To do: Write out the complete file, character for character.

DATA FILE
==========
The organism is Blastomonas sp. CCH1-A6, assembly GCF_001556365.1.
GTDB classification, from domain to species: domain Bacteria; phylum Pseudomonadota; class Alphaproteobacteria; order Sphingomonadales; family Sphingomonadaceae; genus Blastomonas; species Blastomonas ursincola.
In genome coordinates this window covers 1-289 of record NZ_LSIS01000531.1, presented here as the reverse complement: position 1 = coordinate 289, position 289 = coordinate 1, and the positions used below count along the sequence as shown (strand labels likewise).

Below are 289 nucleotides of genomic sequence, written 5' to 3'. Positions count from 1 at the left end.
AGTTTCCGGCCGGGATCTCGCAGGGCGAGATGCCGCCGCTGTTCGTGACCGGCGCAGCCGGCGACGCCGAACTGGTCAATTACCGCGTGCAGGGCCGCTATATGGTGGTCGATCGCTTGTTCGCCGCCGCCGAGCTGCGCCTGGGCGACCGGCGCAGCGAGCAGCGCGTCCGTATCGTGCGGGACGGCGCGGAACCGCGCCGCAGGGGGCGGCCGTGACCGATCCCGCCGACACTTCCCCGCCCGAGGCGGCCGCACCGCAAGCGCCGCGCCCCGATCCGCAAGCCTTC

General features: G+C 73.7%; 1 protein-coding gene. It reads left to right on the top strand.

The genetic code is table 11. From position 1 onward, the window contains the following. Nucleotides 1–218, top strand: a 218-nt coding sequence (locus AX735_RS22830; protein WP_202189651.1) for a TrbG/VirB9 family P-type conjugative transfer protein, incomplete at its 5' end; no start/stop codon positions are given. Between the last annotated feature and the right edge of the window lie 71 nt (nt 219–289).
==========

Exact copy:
The organism is Blastomonas sp. CCH1-A6, assembly GCF_001556365.1.
GTDB classification, from domain to species: domain Bacteria; phylum Pseudomonadota; class Alphaproteobacteria; order Sphingomonadales; family Sphingomonadaceae; genus Blastomonas; species Blastomonas ursincola.
In genome coordinates this window covers 1-289 of record NZ_LSIS01000531.1, presented here as the reverse complement: position 1 = coordinate 289, position 289 = coordinate 1, and the positions used below count along the sequence as shown (strand labels likewise).

Below are 289 nucleotides of genomic sequence, written 5' to 3'. Positions count from 1 at the left end.
AGTTTCCGGCCGGGATCTCGCAGGGCGAGATGCCGCCGCTGTTCGTGACCGGCGCAGCCGGCGACGCCGAACTGGTCAATTACCGCGTGCAGGGCCGCTATATGGTGGTCGATCGCTTGTTCGCCGCCGCCGAGCTGCGCCTGGGCGACCGGCGCAGCGAGCAGCGCGTCCGTATCGTGCGGGACGGCGCGGAACCGCGCCGCAGGGGGCGGCCGTGACCGATCCCGCCGACACTTCCCCGCCCGAGGCGGCCGCACCGCAAGCGCCGCGCCCCGATCCGCAAGCCTTC

General features: G+C 73.7%; 1 protein-coding gene. It reads left to right on the top strand.

The genetic code is table 11. From position 1 onward, the window contains the following. Nucleotides 1–218, top strand: a 218-nt coding sequence (locus AX735_RS22830; protein WP_202189651.1) for a TrbG/VirB9 family P-type conjugative transfer protein, incomplete at its 5' end; no start/stop codon positions are given. Between the last annotated feature and the right edge of the window lie 71 nt (nt 219–289).